Model calibration and validation
Comparing simulation estimations with epidemiological data from NYC, the simulation demonstrated reasonable goodness of fit with pre-specified validation criteria of HIV incidence and HIV prevalence, over the timeframe for which NYC data was available (2003 through 2009) (Figure 2a–b). In addition, the proportions of new infections among different risk categories (MSM, heterosexuals and IDUs) and the overall prevalence predicted by the simulation during the first year closely resembled the relevant 2009 NYC data (Figure 2).
a. Comparing model prevalence results with reported data for New York City for 2003–2009. b. Comparing model incidence results with reported data from New York City 2003–2009. c. Comparison of observed versus simulated results, based on most recent year for which DOHMH results are available.
Results with baseline investment in HIV prevention programs
Under the base case assumptions, without incremental investment in HIV prevention programs or strategies, the model predicted 58,632 new cases of HIV infection over a 20 year time period, with an average incidence of 2,932 new infections per year. Over the 20 year simulation, 16,159 persons were predicted to have died of AIDS-related conditions, with an average 808 deaths per year.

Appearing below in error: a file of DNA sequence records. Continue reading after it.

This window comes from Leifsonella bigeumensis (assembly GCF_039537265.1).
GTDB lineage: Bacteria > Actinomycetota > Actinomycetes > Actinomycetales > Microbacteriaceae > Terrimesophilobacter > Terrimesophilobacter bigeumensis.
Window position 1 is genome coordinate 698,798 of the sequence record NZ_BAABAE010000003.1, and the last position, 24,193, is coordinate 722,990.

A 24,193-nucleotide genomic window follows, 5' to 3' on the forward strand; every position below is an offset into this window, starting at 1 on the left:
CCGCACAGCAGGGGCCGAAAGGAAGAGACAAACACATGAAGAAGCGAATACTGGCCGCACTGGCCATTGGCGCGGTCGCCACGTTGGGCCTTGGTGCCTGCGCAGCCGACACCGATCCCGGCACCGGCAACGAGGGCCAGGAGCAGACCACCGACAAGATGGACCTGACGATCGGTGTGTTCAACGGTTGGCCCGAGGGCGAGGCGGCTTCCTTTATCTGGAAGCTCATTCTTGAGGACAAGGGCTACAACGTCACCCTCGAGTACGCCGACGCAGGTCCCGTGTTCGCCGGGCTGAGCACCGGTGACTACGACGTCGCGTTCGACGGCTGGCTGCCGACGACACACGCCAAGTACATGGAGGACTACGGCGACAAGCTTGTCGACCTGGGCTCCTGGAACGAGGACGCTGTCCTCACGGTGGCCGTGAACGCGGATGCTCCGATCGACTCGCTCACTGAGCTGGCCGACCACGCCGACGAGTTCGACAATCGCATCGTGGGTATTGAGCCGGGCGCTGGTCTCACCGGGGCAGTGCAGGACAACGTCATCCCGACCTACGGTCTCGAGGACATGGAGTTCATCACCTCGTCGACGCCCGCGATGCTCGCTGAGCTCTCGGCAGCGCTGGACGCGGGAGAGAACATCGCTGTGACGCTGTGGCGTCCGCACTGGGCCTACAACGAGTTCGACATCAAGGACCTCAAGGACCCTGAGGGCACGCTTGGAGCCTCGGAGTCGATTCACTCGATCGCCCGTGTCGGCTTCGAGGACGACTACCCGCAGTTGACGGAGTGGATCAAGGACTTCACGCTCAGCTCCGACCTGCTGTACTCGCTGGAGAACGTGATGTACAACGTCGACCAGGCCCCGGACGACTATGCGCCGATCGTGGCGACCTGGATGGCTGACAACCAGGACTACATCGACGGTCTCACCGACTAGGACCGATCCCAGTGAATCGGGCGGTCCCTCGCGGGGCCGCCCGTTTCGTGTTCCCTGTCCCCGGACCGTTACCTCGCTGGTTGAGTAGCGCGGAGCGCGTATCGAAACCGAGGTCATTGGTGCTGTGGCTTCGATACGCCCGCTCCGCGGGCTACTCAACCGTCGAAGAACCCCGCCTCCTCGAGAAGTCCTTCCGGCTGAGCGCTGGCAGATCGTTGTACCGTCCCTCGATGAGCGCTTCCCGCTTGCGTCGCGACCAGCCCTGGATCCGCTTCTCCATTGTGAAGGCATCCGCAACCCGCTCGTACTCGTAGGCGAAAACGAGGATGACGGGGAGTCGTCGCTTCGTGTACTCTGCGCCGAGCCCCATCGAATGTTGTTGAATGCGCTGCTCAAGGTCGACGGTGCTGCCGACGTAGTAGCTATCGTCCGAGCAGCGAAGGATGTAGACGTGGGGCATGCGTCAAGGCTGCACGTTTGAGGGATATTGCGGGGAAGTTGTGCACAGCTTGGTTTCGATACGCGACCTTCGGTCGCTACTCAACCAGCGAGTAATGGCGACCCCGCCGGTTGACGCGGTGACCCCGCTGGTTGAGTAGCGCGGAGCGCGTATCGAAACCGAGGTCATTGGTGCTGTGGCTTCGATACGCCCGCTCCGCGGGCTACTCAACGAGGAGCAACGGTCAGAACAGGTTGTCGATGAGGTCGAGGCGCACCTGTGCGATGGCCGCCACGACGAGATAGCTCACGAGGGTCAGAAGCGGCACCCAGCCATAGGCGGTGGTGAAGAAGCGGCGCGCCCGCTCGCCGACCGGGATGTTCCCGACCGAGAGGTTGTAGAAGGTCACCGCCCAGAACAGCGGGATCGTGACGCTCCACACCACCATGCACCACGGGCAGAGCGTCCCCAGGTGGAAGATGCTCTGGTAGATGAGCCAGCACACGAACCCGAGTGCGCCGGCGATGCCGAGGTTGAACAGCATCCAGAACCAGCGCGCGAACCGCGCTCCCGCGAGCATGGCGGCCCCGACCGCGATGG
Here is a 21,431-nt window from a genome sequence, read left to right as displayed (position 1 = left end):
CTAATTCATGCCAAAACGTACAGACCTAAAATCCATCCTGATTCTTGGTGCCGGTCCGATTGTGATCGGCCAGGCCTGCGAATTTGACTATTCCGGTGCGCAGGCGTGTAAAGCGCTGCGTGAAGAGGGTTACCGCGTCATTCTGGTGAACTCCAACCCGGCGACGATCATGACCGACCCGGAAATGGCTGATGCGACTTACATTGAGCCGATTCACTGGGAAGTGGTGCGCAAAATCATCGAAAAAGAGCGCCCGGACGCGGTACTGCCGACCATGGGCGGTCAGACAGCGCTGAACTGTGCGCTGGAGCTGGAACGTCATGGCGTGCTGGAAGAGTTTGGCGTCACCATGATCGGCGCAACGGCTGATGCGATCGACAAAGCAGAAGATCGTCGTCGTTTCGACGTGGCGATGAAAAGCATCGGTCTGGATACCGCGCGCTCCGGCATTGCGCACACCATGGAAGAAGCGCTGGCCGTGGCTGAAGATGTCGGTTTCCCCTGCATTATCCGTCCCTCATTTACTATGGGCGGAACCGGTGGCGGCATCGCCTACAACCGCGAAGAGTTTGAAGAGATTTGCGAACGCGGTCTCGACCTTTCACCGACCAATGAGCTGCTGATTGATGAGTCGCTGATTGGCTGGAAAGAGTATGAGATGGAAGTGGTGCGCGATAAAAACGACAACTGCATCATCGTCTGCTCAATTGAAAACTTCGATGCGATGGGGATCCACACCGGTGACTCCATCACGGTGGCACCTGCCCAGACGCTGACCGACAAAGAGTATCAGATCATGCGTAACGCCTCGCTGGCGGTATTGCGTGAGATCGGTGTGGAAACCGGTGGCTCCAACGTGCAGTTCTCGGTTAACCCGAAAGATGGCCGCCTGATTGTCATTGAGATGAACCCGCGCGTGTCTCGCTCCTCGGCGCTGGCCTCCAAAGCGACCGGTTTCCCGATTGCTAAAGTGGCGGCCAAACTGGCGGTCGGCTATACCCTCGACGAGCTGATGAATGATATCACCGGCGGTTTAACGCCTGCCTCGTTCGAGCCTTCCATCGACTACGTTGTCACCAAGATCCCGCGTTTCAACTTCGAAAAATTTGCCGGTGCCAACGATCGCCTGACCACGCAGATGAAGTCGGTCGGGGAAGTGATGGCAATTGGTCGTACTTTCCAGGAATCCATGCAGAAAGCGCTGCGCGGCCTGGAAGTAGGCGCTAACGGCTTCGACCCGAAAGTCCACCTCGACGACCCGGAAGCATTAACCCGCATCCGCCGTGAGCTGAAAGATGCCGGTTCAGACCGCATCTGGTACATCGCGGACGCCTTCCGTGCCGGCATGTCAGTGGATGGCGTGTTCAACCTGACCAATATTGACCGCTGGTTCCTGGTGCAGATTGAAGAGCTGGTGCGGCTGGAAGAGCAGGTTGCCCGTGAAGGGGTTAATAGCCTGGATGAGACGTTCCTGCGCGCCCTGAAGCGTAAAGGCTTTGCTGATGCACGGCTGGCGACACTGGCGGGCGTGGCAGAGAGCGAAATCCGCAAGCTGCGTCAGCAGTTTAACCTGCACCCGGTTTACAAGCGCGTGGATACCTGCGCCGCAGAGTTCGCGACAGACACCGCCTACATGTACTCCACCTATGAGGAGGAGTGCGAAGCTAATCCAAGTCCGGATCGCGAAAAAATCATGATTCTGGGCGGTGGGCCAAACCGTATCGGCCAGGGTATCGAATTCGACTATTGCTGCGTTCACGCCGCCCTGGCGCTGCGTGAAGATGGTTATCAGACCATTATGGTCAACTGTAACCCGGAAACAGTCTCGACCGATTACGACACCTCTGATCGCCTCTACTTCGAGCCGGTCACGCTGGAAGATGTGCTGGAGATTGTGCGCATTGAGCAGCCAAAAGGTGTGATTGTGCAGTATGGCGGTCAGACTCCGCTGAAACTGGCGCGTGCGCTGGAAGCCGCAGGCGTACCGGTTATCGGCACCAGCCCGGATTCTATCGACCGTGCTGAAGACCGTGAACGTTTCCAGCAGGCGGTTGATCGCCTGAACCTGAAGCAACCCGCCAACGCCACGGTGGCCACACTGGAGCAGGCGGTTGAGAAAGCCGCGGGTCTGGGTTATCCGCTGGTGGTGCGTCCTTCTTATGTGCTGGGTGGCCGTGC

Results with increases in investment in HIV prevention programs
Simulation of the implementation of each of the considered HIV prevention interventions resulted in fewer overall number of infections and HIV/AIDS-related deaths than the base case scenario; however, there was notable heterogeneity in the effect and the cost-per-infection averted of each strategy (Table 6). Some of the interventions with the potential to avert the greatest number of new infections (e.g., post-exposure prophylaxis) had a very high cost (>$9 million per-infection averted).